Passion: Engine of Creative Teaching in an English University?
Thinking Skills and Creativity
Literature suggests that whilst creativity is frequently seen as ubiquitous and taken for granted (Dawson, Tan, & McWilliam, 2011; Livingston, 2010) there is evidence that creative approaches in higher education can be seen as unnecessary work (Chao, 2009; Clouder et al., 2008; Gibson, 2010; McWilliam et al., 2008), and creative teaching is not always recognised or valued (Clouder et al., 2008; Dawson et al., 2011; Gibson, 2010). Forming part of a cross-cultural study of creative teaching (although reporting on only one part of it), the research explored student and lecturer perspectives in four universities in England, Malaysia and Thailand, using mixed methods within an interpretive frame. This paper reports on findings from the English University site. Key elements of creative teaching in this site were having a passion for the subject and for using sensitised pedagogical strategies, driven by an awareness of student perspective and relationship. Crucial goals were fostering independent thinking; striving for equality through conversation and collaboration; and orchestrating for knowledge-building. The lecturers’ passion for the subject was a powerful engine for creative teaching across all academic disciplines spanning the arts, the humanities, and STEM (science, technology, engineering and mathematics) subjects.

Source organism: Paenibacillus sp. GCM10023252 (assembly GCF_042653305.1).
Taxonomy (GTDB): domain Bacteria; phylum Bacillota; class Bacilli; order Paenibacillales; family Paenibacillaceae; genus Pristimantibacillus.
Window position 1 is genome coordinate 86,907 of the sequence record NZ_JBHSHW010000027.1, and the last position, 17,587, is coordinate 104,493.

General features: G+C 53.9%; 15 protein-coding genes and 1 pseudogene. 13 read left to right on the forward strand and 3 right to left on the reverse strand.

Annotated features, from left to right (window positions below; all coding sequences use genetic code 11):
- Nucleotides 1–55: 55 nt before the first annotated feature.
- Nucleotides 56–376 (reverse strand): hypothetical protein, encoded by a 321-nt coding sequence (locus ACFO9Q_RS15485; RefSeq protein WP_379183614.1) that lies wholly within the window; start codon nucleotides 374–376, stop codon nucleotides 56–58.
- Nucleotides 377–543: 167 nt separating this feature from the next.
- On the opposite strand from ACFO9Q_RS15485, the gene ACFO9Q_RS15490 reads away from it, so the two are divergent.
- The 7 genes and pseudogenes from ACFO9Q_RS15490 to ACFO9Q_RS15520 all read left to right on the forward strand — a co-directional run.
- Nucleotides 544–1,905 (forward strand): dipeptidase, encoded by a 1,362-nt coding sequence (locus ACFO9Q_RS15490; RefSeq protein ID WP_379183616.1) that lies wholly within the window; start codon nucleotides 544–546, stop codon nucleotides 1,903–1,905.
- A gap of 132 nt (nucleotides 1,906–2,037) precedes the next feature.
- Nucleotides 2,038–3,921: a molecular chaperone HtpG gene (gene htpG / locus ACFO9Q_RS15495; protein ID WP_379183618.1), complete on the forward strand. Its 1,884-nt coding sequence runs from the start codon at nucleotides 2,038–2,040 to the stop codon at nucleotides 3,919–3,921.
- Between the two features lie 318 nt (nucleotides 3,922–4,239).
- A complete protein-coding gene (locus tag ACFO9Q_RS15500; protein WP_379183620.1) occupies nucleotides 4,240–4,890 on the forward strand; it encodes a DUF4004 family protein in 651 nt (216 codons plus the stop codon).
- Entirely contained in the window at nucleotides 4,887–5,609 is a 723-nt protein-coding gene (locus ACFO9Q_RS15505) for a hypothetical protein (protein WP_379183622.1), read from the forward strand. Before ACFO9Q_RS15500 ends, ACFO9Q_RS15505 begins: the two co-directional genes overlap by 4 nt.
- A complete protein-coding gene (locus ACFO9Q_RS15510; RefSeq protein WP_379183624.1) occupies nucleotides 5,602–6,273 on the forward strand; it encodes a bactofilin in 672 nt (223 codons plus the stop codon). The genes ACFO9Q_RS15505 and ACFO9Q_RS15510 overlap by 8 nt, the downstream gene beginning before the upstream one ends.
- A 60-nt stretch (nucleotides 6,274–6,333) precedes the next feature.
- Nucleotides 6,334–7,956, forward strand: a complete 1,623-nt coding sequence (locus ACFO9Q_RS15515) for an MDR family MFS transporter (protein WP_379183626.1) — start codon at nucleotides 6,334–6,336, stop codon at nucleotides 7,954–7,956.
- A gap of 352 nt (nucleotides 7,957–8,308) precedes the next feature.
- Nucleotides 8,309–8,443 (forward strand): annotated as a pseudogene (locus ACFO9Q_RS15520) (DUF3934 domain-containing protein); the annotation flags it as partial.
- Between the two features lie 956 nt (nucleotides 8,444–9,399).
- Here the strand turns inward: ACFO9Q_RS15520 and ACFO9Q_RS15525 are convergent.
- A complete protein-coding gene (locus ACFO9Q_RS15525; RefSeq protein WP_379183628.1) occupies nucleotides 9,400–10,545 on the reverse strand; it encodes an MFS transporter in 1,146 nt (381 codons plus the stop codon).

Issue 13, pp.91-105.